Grant's Getaways - Gone, Never Forgotten at Tillamook Air Museum

Grant's Getaways - Gone, Never Forgotten at Tillamook Air Museum

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by Grant McOmie

Bio | Email | Follow: @KGWNews

kgw.com

Posted on December 23, 2010 at 11:55 AM

Updated Friday, Nov 8 at 4:53 AM

From many miles away, it is the gargantuan size that draws visitors near:

Is it the eleven acres of arched roof?

Perhaps the hundred-foot-tall letters boldly printed on its side?

Or maybe it’s the a-4 jet perched on a pole to signal that they’ve arrived?

Regardless of how they find it, the size is: Massive! Enormous! Colossal!



Those exclamations and more are on everyone’s lips when they are face to face with the Tillamook Air Museum just off U.S Highway 101.

The museum is housed in the largest freestanding wooden structure in the world, a former blimp hangar.

The hangar continues to inspire visitors by its sheer scale.



Imagine: three Titanics (yes, the famous cruise liner) or six football fields lined up sideline to sideline could fit inside this mammoth building.

Also amazing is the fact that nine other structures like this were built along the coastal perimeter of the United States in the early days of World War II.

The west coast was vulnerable to enemy attack, especially from submarines, so a series of defense plans was quickly drafted as the nation mobilized.

In the sleepy coastal town of Tillamook, Oregon, located just six miles from the Pacific Ocean, the flat landscape surrounded by a semicircle of gently rolling hills offered the perfect terrain for the US Navy’s vision for lighter-than-air blimps.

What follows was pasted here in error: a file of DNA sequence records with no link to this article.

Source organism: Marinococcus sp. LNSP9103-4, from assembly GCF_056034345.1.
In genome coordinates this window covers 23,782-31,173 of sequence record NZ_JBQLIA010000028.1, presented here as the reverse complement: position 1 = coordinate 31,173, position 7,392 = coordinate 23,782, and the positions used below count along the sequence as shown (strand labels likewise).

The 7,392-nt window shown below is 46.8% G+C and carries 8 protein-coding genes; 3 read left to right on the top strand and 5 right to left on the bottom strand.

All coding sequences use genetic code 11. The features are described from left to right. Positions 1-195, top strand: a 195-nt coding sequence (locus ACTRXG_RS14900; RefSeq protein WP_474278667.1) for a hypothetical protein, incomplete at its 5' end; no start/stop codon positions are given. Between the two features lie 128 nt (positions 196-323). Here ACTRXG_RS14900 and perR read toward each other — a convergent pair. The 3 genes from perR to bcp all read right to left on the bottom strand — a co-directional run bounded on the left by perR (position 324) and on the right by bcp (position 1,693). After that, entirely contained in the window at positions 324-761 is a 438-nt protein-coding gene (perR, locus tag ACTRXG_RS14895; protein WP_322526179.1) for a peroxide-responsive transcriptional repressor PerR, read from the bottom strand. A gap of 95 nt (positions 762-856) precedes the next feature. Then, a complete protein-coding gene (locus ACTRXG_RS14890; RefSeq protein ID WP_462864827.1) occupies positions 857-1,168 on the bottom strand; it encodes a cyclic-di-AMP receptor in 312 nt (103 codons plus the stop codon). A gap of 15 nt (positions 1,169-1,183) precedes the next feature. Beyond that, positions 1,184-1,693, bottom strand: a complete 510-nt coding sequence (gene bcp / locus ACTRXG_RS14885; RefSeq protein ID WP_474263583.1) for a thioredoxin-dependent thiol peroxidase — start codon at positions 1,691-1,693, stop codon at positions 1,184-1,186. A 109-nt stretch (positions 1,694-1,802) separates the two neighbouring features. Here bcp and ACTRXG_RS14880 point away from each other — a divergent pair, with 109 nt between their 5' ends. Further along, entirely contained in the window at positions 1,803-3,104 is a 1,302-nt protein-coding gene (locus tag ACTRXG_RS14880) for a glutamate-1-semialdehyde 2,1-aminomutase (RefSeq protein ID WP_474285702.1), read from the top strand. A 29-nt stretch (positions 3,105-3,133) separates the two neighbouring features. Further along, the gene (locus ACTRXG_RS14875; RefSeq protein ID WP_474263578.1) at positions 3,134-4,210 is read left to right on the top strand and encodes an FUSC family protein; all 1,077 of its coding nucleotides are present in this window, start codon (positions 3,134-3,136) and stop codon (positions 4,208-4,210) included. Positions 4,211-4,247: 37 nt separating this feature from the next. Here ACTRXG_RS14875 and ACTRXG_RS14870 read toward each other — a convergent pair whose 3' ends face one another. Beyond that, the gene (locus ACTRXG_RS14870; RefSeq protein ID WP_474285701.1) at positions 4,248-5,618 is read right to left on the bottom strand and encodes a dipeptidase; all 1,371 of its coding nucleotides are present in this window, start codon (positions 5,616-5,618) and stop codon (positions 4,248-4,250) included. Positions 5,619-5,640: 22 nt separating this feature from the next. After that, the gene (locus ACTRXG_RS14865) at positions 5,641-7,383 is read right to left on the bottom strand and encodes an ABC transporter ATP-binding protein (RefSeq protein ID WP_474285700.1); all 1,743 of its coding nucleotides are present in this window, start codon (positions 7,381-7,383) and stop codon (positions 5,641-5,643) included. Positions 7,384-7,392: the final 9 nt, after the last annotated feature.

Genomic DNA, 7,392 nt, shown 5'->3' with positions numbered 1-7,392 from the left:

Eight 252-foot-long, helium-filled k-class airships were based inside the hangar (a total of 138 airships were built during the war).

The crew of eight shared a forty-two-foot-long gondola mounted to the underside of the blimp’s envelope. This cabin was roughly the size of a greyhound bus, and a pilot, two copilots, and a crew of seven manned it

Patrol duty took crews on the lookout for enemy submarines from northern California across the Strait of Juan de Fuca to Vancouver Island.



As Christian Gurling, the Tillamook Air Museum’s curator, described, “Everything was prefabricated, so the guys just had to get up and bolt everything together – bit working under those conditions it’s mind boggling – and I explain that nothing of this size or materials had ever been built before in human history.”

As you stand inside this hulk of a hangar (more than seven acres of land enclosed within), gaze up nearly two hundred feet to the arched roof and six-inch by fourteen-inch beam support system and realize that about three million board feet of lumber (enough to build 350 three-bedroom homes) were required for this construction.

This level of service to country is recalled in the impressive exhibits of old photos, written accounts, and other artifacts of the officers and crew who served here. They provide a well-researched, detailed account of a unique chapter in U.S. history.



Another patriotic salute to military service inhabits the giant museum, for the Tillamook Air Museum also whisks visitors back to an era when air battles were waged over the skies of Europe and the Pacific, the time of Spitfires, Messerschmitts, Mustangs, Corsairs, and the like--powerful prop-driven aircraft.

Inside the museum, that era lives on, more than fifty years later, as the museum staff strives to teach visitors the history of military aviation.

Gurling added, “To see this magnificent facility, to see these aircraft here – it’s a little bit jaw dropping at first…and then tell folks these aircraft fly, their eyes really light up.”

He’s right - during summer months the museum frequently flies their planes. But anytime it is a thrill for visitors who can watch, touch and explore one of the most astounding places in the state.

FOR MORE ON THIS STORY.
 

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